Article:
View Full Version : Converting Polaroid Scale for G-Claron

G Benaim
29-Jan-2008, 13:16
Hi all,

I'm mounting a barrel 240/9 g-claron onto a polaroid shutter, and wanted to know what the conversion is like. I have the 127mm tominon copal shutter, goes from 4.5 to 45, and remember seeing that 5.6 on the tominon scale equals f9 on the claron scale, and you just transform from there, e.g. 5.6 1/2=11, 8 1/2=16, etc. I just wanted to check with others who've done this to make sure, at least as a good starting point. Thanks,


Dan Fromm
29-Jan-2008, 14:52
As one cheapskate to another, here's a trick that works for me:

Put the front cell in the shutter. Lock the shutter open. Open the aperture wide, then close down very slowly while looking through the front of the lens. When the aperture just becomes visible on stopping down/invisible on opening is wide open, i.e., f/9. One marked stop down from there is one stop down, i.e., f/11.

Jim Galli had some misadventures with remounting 210 and 240 G-Clarons in ex-Polaroid Copal Press Shutters that had held Tominons shorter than 127 mm. It seems that those shutters have restricted maximum apertures.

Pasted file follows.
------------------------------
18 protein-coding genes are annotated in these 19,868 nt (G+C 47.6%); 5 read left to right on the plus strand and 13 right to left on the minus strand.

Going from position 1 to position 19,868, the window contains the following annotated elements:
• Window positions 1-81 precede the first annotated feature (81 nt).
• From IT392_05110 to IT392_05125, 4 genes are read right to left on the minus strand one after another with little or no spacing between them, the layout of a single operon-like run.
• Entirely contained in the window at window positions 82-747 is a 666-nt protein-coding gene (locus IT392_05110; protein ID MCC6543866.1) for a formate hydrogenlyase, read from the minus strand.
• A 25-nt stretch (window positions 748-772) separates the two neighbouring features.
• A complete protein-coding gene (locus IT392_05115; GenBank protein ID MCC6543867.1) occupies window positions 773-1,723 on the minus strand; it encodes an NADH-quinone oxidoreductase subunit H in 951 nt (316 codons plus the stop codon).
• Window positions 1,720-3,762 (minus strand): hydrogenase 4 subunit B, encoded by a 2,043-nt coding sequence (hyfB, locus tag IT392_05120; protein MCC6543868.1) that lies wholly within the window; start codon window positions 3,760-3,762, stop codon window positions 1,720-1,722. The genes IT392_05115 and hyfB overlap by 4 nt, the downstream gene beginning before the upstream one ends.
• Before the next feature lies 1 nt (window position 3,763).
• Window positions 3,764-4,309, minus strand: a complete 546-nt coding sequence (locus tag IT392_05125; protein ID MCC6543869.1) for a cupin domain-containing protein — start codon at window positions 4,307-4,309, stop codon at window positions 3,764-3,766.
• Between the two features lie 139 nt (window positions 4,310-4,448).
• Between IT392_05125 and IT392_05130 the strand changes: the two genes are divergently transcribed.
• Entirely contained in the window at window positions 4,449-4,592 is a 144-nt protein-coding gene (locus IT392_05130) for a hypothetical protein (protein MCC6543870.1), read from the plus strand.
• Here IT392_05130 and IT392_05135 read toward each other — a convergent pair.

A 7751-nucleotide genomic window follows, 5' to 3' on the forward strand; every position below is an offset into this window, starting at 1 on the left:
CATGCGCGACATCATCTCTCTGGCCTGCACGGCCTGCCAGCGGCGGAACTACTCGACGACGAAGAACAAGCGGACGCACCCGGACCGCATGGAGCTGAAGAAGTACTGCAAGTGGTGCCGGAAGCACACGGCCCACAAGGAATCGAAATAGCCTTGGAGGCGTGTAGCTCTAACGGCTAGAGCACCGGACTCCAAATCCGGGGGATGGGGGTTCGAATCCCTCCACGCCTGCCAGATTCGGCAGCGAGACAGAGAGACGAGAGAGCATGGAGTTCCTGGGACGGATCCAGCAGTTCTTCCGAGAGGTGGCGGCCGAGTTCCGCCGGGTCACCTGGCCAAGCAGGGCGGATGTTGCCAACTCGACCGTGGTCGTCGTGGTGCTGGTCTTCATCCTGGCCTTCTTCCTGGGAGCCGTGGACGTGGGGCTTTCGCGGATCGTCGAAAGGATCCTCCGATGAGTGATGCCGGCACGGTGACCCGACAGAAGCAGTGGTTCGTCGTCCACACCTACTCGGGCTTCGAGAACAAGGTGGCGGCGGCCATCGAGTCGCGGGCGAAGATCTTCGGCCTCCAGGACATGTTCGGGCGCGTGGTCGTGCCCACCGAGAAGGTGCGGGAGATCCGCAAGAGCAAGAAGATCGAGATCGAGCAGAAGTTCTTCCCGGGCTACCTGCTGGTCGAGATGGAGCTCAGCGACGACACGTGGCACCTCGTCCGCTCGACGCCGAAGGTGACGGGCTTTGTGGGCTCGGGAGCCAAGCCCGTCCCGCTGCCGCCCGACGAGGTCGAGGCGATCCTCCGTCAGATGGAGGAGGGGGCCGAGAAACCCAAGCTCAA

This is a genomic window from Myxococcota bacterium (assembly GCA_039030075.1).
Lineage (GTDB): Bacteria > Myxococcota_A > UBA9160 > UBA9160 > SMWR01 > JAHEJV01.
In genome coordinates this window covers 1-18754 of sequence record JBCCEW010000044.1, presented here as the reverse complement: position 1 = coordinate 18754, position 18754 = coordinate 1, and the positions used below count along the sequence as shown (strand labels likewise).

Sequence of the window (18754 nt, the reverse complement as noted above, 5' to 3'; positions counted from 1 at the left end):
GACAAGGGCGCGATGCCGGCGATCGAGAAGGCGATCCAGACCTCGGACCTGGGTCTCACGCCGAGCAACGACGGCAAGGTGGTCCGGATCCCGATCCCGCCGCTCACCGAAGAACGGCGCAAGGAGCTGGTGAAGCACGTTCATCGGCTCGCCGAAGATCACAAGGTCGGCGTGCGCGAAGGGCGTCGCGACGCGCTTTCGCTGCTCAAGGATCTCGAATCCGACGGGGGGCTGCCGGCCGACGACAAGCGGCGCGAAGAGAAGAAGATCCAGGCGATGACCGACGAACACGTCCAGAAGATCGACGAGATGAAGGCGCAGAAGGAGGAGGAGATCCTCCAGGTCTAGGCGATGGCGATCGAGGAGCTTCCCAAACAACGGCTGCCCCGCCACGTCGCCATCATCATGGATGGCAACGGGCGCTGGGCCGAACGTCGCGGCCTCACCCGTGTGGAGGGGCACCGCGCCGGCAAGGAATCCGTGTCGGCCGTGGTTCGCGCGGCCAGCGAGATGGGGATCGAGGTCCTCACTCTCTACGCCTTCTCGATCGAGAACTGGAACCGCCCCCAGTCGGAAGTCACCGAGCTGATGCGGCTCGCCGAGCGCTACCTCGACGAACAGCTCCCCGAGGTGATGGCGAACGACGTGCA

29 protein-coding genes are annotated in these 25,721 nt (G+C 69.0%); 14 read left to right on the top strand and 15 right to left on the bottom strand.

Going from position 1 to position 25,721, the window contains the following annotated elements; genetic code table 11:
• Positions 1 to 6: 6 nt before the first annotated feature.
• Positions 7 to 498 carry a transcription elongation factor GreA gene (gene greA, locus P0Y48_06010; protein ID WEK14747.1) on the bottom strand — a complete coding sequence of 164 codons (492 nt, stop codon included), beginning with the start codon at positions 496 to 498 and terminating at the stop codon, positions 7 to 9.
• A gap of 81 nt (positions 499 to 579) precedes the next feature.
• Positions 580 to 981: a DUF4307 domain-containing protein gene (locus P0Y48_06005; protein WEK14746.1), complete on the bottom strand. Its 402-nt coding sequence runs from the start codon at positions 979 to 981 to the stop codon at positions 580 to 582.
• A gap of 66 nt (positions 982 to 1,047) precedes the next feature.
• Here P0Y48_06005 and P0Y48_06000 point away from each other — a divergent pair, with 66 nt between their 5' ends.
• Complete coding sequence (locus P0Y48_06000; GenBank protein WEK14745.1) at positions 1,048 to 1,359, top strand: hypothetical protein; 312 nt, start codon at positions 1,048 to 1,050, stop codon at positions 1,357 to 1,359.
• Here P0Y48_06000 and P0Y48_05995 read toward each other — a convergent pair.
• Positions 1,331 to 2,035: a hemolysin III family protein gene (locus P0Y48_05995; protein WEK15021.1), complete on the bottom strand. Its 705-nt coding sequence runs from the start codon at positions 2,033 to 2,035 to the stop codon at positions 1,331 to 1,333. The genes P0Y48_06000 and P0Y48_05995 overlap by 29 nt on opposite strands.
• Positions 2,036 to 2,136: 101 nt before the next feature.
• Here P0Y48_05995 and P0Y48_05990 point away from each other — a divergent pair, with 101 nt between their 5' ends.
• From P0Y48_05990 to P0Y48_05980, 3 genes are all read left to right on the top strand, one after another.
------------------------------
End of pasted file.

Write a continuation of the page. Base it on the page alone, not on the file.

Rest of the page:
Good luck, have fun,


erie patsellis
29-Jan-2008, 18:33
as an aside, many of the Copal/Polaroid shutters have a stop pin and a bunch of holes on the back, once you determing the max aperture position, there's likely to be a threaded hole really close that you can move the stop to.


Dan Fromm
30-Jan-2008, 03:52
Thanks, Erie. There've been a number of discussions about how to get the wretched things to open wider. Not my problem, and not the OP's either.

Struan Gray
30-Jan-2008, 04:03
I ran my 240 Germinar-W in a shutter from a 127mm Tominon until I bought the 240 Apo-ronar I referred to in another thread today. If you just add two stops to the marked values, you'll be close enough for government work.

127*2 = 254, which is close enough to 240 for the film not to care. If you double the focal length of the glass around the aperture hole, you double the f-number, and get two stops less exposure.

There are subtleties and gotchas to do with the design of the lens, but in this case they were negligable. If you're the sort of person who brackets colour reversal film in 1/10th stop intervals you need to care, but then you wouldn't be piffling about with scavanged shutters anyway.

G Benaim
30-Jan-2008, 05:24
Struan, are you sure it's 2 stops more, or is it 1 stop/twice the exposure?

Struan Gray
30-Jan-2008, 06:40
It's two times the f-number, which is two stops less exposure.

f-number = focal length / hole diameter

If you double the f-number you have halved the relative hole diameter and reduced the relative *area* of the hole by four. Thus the light intensity at the focal plane will be one quarter of what it was, and that's two stops less exposure.

Quick check: is f16 one stop or two stops less than f8? QED.